We're sorry to announce that due to ill-health November's issue is suspended. At the moment it is next to impossible to use the computer. There may also be no issue in December, or a very limited one, but we hope to return at full strength in the new year. Apologies too for the lack of main features in September and October - delayed for the same reasons. Please stick with us, we will be back.
A word on navigation. There's a lot here, and a lot to post each month. To help you, the archive is at the top right of the page, just under this editorial. You'll see posts listed by month and topic. If you want to skip straight to Sport, or Arts, you can do so using these links. Otherwise you'll have to scroll down through more than one page to read everything each month. Please note that any queries about content or other matters should be directed to the original publications of linked articles as WHTW? can't be responsible for fact-checking and vetting sources of all of them.
This month's issue
While you are waiting, October's issue is full of fascinating articles. We are asking is child labour wrong? Girls in Bolivia's new child union don't think so (see Women/Work) and are demanding respect from society for their labour (and give us your view in our poll at the foot of the page). In Politics, Denmark has a new woman prime minister and you can read a statement on increasing women's political participation from UN women leaders, and research on peace and gender. In Family and society, there's a list of the best and worst countries for women and an article on the pros and cons of pirate husbands in Somalia. In Arts there's a comment on the furore over pop-star Rihanna's in-your-face raunch. And in Science and technology we celebrate Thai and Kenyan women's scientific achievements. In Health, there's a warning about injectable contraceptives and HIV infection, and a rise in breast cancer in UK Asian women. In Law, a US lawyer is protesting at the treatment of jailed women in childbirth. In the Mind, body and spirit post you can engage in debate over the Pill - or the lack of it - and its transformative effects on society. And, for a giggle, look at the men in pin-up poses in the And another thing section of this blog.
Our special feature this month will be a collection of links on Women in the Arab Spring. Look out for it coming soon!
We hope you will find this blog a useful resource and a provocative and productive place for debate. We look forward to your comments and feedback.
Anna Purna

Tuesday, 11 October 2011

Women/Health: childbirth, contraceptives, anti-depressants, breast cancer

Maternal mortality
Maternal mortality and neonatal mortality rates in China drop by almost two-thirds after the government gives incentives for hospital births: http://www.guardian.co.uk/world/2011/sep/16/china-cuts-childbirth-mortality-rate . On the other hand, in South Africa, the maternal mortality rate has increased fourfold over a decade, from 150 deaths per 100,000 in 1998 to 625 in 2007 according to this Human Rights Watch report: http://www.hrw.org/node/100757 . Commentary here from the Guardian (UK): http://www.guardian.co.uk/global-development/2011/aug/12/south-africa-maternal-mortality-health .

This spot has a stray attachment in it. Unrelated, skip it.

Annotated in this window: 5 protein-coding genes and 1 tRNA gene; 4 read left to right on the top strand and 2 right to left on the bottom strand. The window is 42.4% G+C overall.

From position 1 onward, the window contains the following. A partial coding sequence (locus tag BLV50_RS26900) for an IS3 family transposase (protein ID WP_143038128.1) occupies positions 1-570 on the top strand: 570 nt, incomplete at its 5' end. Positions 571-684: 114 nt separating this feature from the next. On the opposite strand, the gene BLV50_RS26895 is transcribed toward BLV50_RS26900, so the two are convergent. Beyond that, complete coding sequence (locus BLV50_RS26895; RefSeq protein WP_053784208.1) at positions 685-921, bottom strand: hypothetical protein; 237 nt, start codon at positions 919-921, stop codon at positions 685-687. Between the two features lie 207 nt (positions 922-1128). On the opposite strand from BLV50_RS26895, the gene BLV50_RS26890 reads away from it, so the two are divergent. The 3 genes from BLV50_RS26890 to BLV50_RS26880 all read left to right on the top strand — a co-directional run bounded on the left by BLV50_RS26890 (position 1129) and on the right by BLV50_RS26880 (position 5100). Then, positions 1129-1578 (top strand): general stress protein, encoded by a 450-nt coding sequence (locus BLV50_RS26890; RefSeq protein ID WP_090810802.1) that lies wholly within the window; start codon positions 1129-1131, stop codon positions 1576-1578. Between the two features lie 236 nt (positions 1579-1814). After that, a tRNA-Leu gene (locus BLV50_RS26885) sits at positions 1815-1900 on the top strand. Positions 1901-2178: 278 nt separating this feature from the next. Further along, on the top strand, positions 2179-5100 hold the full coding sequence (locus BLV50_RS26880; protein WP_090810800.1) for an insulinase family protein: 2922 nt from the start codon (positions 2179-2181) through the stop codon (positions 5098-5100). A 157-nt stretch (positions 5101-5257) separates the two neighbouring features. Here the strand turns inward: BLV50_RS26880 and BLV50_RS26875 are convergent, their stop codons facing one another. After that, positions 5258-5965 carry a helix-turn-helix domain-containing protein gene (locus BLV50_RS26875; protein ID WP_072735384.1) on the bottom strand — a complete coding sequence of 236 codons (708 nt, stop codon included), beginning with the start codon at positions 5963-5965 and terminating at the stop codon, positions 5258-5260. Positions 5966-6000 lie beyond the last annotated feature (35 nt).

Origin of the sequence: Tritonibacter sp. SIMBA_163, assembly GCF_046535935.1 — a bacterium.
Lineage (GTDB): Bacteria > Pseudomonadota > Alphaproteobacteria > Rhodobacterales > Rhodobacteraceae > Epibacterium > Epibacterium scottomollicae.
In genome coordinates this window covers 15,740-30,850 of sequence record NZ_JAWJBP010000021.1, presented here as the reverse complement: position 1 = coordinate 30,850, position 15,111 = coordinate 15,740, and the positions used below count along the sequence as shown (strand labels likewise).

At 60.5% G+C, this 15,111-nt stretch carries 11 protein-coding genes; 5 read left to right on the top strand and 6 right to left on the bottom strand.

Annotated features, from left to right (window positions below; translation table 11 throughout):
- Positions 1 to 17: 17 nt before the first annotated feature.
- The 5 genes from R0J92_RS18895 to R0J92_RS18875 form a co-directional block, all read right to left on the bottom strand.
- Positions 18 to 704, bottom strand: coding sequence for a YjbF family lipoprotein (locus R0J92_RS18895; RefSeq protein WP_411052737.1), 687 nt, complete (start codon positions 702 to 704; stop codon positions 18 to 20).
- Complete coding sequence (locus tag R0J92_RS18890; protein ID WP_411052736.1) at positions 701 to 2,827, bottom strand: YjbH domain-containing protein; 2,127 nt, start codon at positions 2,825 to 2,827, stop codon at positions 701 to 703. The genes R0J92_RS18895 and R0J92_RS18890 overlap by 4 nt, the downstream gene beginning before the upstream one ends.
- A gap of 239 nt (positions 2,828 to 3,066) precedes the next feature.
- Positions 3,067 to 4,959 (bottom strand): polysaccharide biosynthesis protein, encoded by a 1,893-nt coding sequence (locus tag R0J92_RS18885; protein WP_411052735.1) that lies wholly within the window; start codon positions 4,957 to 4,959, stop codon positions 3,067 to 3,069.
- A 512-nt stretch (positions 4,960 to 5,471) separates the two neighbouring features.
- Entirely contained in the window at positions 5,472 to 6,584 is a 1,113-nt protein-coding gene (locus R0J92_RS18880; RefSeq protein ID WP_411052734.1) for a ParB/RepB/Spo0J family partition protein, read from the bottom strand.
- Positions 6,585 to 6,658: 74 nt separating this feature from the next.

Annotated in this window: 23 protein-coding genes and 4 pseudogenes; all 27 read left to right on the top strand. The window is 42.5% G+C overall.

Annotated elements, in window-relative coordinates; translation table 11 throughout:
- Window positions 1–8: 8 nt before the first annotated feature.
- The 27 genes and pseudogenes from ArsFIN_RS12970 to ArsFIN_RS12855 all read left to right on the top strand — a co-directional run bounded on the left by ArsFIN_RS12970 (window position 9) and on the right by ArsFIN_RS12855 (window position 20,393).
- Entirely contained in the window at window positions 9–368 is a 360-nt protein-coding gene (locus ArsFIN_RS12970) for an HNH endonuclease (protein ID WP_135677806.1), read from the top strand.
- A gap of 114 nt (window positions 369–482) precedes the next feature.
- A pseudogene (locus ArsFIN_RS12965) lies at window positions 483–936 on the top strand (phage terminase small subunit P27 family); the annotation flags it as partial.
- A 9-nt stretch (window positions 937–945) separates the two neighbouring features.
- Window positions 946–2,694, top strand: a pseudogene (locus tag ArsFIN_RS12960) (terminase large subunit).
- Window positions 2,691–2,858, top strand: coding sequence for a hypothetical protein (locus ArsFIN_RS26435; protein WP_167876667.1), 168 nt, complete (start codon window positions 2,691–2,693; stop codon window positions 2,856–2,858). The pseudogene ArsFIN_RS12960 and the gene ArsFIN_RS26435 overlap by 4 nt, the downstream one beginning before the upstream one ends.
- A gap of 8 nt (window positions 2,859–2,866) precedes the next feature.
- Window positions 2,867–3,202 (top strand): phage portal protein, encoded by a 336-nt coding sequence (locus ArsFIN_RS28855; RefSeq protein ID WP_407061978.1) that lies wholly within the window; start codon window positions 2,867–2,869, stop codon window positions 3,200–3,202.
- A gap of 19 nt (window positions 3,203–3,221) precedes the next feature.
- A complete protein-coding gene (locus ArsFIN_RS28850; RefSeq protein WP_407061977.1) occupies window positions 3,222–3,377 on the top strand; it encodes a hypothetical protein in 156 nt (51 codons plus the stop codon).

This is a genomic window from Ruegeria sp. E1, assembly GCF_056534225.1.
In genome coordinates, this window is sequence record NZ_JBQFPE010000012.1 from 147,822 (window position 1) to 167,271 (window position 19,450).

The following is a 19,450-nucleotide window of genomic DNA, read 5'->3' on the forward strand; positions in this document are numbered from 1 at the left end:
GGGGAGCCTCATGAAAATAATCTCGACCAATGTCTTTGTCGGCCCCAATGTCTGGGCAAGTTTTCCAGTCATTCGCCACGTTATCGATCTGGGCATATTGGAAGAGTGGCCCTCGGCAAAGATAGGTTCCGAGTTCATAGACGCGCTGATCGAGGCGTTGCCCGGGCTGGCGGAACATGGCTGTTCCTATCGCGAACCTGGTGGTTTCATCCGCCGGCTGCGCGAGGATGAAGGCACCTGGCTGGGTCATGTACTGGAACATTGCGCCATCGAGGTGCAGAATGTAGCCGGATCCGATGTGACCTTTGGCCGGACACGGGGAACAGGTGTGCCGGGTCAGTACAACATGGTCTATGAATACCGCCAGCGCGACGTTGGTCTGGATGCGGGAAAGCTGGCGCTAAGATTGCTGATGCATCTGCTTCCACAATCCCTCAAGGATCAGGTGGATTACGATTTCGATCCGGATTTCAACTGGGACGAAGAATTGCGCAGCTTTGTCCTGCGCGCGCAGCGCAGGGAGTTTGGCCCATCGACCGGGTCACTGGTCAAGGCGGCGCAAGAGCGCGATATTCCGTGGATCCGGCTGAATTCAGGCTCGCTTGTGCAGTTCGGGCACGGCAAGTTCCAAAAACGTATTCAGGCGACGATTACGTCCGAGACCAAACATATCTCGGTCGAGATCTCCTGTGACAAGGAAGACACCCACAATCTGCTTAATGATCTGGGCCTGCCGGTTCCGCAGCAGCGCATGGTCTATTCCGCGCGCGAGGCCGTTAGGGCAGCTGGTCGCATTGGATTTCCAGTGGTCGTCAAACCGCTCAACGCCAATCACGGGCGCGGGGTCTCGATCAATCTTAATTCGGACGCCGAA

Injectable contraceptives double HIV risk
The World Health Organisation is calling a meeting to consider whether to advise women against using injectable contraceptives after a study conducted in seven African countries found that they doubled a woman's chances of contracting HIV/AIDS. Women using such methods also had increased risk of transferring the virus to their partners. The results of the study are particularly significant for women in African countries where the use of injectable contraception is popular because it can be kept secret from husbands and partners. http://allafrica.com/stories/201110051206.html .

Breast cancer rise
Asian women in the UK, who have historically had lower breast cancer rates than other UK women, have seen a surge in cases in the last year according to a Manchester hospital. http://menmedia.co.uk/asiannews/news/health/s/1460769_surge-in-breast-cancer-cases-in-asian-women-say-manchester-experts?rss=yes. The BBC suggests it is a failure on the part of the women themselves to spot signs and attend clinics that is causing the rise: http://www.bbc.co.uk/news/health-11598498, while other sources point to cultural reasons, including misunderstandings about screening procedures and lack of information for Asian women that leads to later treatment. A new help group is being set up: http://www.garstangcourier.co.uk/news/regional/breast_cancer_help_for_asian_women_1_3846392.

Refugee doctor
Dr Cynthia Maung, "Burma's most famous doctor" is in exile in Thailand where despite threats and attacks by the Burmese government she treats Burmese refugees from camps across the border and helps send teams of medics into Burma to treat those in isolated and inaccessible areas. http://www.guardian.co.uk/world/2011/sep/16/doctor-cynthia-burma-political-refugee?INTCMP=SRCH .

Anti-depressants: Petition
A third of UK women have taken anti-depressants with 24% of those on them for more than 10 years, and half being offered no alternative treatments. This petition calls for a review of the use and prescription of anti-depressants, especially among women, and for a better approach to mental health issues: http://campaign.publicaffairsbriefing.co.uk/petition.aspx?cid=d82d6619-bcb3-4f23-a35c-791be1f87f11. Briefing paper on the issues here: http://www.platform51.org/downloads/resources/briefings/antidepressants.pdf

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